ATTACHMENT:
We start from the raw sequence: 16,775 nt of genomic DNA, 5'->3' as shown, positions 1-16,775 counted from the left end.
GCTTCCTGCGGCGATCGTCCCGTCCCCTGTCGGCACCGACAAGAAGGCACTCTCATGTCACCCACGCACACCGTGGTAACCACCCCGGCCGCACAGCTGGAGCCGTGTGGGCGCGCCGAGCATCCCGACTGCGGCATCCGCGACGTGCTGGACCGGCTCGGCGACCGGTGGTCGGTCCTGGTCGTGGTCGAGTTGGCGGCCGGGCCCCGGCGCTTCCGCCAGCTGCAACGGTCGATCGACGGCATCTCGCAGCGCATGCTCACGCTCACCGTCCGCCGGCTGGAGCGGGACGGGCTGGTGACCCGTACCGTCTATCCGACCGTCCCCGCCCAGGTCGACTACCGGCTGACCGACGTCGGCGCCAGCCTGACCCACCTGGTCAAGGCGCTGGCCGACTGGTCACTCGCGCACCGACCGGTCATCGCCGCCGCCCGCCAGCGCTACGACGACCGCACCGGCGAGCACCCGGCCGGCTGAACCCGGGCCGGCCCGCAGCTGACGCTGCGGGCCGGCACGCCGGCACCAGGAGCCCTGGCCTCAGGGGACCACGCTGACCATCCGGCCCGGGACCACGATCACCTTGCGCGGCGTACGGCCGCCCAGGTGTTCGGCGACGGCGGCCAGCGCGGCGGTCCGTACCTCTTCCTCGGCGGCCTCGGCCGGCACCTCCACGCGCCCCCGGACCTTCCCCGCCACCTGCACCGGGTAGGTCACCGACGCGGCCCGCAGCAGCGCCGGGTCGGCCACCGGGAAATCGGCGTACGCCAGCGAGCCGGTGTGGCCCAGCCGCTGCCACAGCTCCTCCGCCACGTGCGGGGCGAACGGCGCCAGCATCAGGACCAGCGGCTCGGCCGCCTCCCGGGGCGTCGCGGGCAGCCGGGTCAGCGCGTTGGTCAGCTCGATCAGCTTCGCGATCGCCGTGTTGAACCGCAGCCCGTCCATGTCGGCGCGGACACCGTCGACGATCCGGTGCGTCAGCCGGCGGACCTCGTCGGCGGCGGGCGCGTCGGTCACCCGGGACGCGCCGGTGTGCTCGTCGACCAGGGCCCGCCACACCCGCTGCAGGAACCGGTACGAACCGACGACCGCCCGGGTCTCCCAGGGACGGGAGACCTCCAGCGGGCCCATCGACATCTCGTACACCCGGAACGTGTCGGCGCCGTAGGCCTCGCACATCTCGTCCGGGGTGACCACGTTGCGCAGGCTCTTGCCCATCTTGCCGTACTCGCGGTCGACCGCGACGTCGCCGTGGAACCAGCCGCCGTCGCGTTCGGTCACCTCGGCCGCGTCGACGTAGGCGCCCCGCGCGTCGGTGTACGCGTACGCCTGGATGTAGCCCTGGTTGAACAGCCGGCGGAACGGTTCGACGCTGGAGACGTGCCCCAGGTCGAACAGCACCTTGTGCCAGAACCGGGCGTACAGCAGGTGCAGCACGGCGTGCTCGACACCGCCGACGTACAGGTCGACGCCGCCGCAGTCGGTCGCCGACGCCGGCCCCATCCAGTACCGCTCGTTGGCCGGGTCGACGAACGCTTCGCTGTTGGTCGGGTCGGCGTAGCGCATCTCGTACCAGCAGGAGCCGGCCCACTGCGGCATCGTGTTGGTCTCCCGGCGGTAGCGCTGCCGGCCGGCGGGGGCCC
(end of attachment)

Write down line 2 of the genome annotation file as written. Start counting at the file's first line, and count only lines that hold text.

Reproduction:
GCTTCCTGCGGCGATCGTCCCGTCCCCTGTCGGCACCGACAAGAAGGCACTCTCATGTCACCCACGCACACCGTGGTAACCACCCCGGCCGCACAGCTGGAGCCGTGTGGGCGCGCCGAGCATCCCGACTGCGGCATCCGCGACGTGCTGGACCGGCTCGGCGACCGGTGGTCGGTCCTGGTCGTGGTCGAGTTGGCGGCCGGGCCCCGGCGCTTCCGCCAGCTGCAACGGTCGATCGACGGCATCTCGCAGCGCATGCTCACGCTCACCGTCCGCCGGCTGGAGCGGGACGGGCTGGTGACCCGTACCGTCTATCCGACCGTCCCCGCCCAGGTCGACTACCGGCTGACCGACGTCGGCGCCAGCCTGACCCACCTGGTCAAGGCGCTGGCCGACTGGTCACTCGCGCACCGACCGGTCATCGCCGCCGCCCGCCAGCGCTACGACGACCGCACCGGCGAGCACCCGGCCGGCTGAACCCGGGCCGGCCCGCAGCTGACGCTGCGGGCCGGCACGCCGGCACCAGGAGCCCTGGCCTCAGGGGACCACGCTGACCATCCGGCCCGGGACCACGATCACCTTGCGCGGCGTACGGCCGCCCAGGTGTTCGGCGACGGCGGCCAGCGCGGCGGTCCGTACCTCTTCCTCGGCGGCCTCGGCCGGCACCTCCACGCGCCCCCGGACCTTCCCCGCCACCTGCACCGGGTAGGTCACCGACGCGGCCCGCAGCAGCGCCGGGTCGGCCACCGGGAAATCGGCGTACGCCAGCGAGCCGGTGTGGCCCAGCCGCTGCCACAGCTCCTCCGCCACGTGCGGGGCGAACGGCGCCAGCATCAGGACCAGCGGCTCGGCCGCCTCCCGGGGCGTCGCGGGCAGCCGGGTCAGCGCGTTGGTCAGCTCGATCAGCTTCGCGATCGCCGTGTTGAACCGCAGCCCGTCCATGTCGGCGCGGACACCGTCGACGATCCGGTGCGTCAGCCGGCGGACCTCGTCGGCGGCGGGCGCGTCGGTCACCCGGGACGCGCCGGTGTGCTCGTCGACCAGGGCCCGCCACACCCGCTGCAGGAACCGGTACGAACCGACGACCGCCCGGGTCTCCCAGGGACGGGAGACCTCCAGCGGGCCCATCGACATCTCGTACACCCGGAACGTGTCGGCGCCGTAGGCCTCGCACATCTCGTCCGGGGTGACCACGTTGCGCAGGCTCTTGCCCATCTTGCCGTACTCGCGGTCGACCGCGACGTCGCCGTGGAACCAGCCGCCGTCGCGTTCGGTCACCTCGGCCGCGTCGACGTAGGCGCCCCGCGCGTCGGTGTACGCGTACGCCTGGATGTAGCCCTGGTTGAACAGCCGGCGGAACGGTTCGACGCTGGAGACGTGCCCCAGGTCGAACAGCACCTTGTGCCAGAACCGGGCGTACAGCAGGTGCAGCACGGCGTGCTCGACACCGCCGACGTACAGGTCGACGCCGCCGCAGTCGGTCGCCGACGCCGGCCCCATCCAGTACCGCTCGTTGGCCGGGTCGACGAACGCTTCGCTGTTGGTCGGGTCGGCGTAGCGCATCTCGTACCAGCAGGAGCCGGCCCACTGCGGCATCGTGTTGGTCTCCCGGCGGTAGCGCTGCCGGCCGGCGGGGGCCC